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Out of the mouths of architects


Arhictect on site looking for top tips for architects

(Almost) 40 top tips for running an architecture firm

Wouldn’t it be great to speak to other small architecture practice owners before setting up on your own?

Understandably, they might not be too willing to share the secrets of their success (or failure) face to face. But we're lucky because they've given us an off-the-record taste of what it’s like, and what one thing they wish they’d known before starting out.

Hope it’s useful.

10 wish-I’d-knowns about...

The finances behind running an architecture firm

“Get your cash flow and billing policy set up first.”

“Cash flow is king.”

“I think perhaps I didn’t realise how much time is expended on getting work and also chasing payments. Which of course, you don’t get paid for. This eats into your working day and makes you less profitable.”

“Get an accountant from day 1.”

“How to keep good accounts and how to invoice clients.”

“To work out all overheads first before setting up fees.”

“Accounting and filing tax returns is more onerous than I thought.”

“Don’t underprice your work.”

“More knowledge of self-employment tax.”

“Amount of time required for accounts/chasing invoices, writing T&Cs etc.”

10 wish-I’d-knowns about…

Getting and keeping clients

“The time commitment required for going out and getting the work as well as completing/actioning the work.”

“Don't be afraid to say no to clients or turn down projects. Taking on too much work can make you less efficient.”

“Workflow is random!”

“The difficulties of balancing winning future work with doing current work.”

“Be patient, don't try to grow faster than is organic and sustainable. Also, start with the small projects, build your confidence and network before trying to win bigger projects.”

“The best way to market the business and not just say yes to every proposal.”

“Not all clients are honest.”

“How much time is taken up by admin and winning work, particularly at the beginning.”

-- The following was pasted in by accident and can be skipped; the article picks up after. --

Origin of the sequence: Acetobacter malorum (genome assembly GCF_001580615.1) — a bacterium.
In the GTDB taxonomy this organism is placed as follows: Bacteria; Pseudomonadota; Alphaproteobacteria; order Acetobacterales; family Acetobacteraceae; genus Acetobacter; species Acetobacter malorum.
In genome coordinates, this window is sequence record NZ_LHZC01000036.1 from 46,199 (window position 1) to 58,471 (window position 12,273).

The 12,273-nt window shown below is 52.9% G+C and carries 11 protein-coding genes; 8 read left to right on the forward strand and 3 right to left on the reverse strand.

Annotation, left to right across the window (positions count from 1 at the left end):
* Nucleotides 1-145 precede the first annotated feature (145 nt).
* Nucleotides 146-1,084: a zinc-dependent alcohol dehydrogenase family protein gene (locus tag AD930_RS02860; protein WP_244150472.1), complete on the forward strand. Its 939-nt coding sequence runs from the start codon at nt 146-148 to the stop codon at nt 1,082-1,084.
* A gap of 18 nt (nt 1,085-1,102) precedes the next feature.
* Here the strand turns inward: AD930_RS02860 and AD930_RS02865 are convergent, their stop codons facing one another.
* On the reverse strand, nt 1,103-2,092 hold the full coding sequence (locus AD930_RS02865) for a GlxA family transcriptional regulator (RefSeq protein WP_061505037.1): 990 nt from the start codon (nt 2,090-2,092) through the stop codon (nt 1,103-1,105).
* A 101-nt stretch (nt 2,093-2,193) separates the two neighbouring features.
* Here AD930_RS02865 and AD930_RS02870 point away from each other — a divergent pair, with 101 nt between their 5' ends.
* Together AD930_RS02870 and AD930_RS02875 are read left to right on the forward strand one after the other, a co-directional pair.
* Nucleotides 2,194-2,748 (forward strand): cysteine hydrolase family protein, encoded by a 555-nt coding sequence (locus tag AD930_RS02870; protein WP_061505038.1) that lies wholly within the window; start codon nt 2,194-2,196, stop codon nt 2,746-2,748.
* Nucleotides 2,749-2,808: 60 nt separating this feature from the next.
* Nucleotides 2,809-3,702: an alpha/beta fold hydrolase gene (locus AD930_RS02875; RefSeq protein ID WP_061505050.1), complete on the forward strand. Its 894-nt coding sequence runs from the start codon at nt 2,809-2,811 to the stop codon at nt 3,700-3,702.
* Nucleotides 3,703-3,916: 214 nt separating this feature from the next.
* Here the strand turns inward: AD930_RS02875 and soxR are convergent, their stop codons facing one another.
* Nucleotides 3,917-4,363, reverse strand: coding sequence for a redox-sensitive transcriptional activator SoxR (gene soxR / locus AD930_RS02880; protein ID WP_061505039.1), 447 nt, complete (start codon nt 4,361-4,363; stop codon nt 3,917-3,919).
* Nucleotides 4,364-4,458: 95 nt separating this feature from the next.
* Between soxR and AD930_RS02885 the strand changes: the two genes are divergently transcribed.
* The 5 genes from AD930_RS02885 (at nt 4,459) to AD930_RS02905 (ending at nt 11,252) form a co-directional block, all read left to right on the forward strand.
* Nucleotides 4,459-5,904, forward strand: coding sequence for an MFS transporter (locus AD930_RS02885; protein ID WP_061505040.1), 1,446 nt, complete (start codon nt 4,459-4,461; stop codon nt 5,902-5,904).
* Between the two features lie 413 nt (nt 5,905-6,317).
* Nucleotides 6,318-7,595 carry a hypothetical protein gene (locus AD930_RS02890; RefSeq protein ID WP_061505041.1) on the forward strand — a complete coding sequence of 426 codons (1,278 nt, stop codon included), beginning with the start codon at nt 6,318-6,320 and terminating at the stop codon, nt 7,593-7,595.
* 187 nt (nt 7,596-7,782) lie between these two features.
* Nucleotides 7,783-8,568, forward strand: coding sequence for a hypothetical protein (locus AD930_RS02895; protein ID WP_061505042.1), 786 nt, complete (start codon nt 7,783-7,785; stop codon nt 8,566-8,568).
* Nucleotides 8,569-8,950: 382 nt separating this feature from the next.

"Treat clients in your current role as if they are your own (someday they may be).”

“To be patient.”

5 wish-I’d-knowns about...

The work-life balance of an architect

“The struggle between work-life balance is tough.”

“That I would have less free time rather than more.”

“How to 'ride' the highs and lows and balance work/life. Took me 2 years to get the right balance and not 'beat myself up' when things are quiet.”

“Just exactly how much more enjoyable it is than working 9-5, Monday to Friday for others.”

4 wish-I’d-knowns about…

Working as a solo architect

How lonely it can be – you have to do everything yourself (the fun and the boring stuff) and there is nobody to bounce ideas off or even just check if you are going in the right direction.”

“It's very lonely.”

“How isolating it feels when something goes wrong.”

“That it can get lonely.”

4 wish-I’d-knowns about...

Having confidence

“Have confidence in your experience, abilities and your value to clients. Don't undersell yourself.”

“There really is enough work out there, you just need the confidence and some resilience to go and find it.”

“Wish I'd done it sooner!”

“I wish that I had trusted my own judgment and not doubted my abilities and made the decision sooner.”

5 wish-I’d-knowns about…

The admin involved in running an architect practice

“The entirety of the admin burden which comes along with setting up a practice properly!”

“How much time is needed for admin.”

“The importance of having the right systems in place first.”

“Working pro gratis for family leads to project timeline slip, inevitably.”

“To establish a limited company from day one rather than start as a sole trader.”

So there we go. If you’re an established architect and you've got a useful nugget you'd like to share, drop us a line. We’d love to hear from you.

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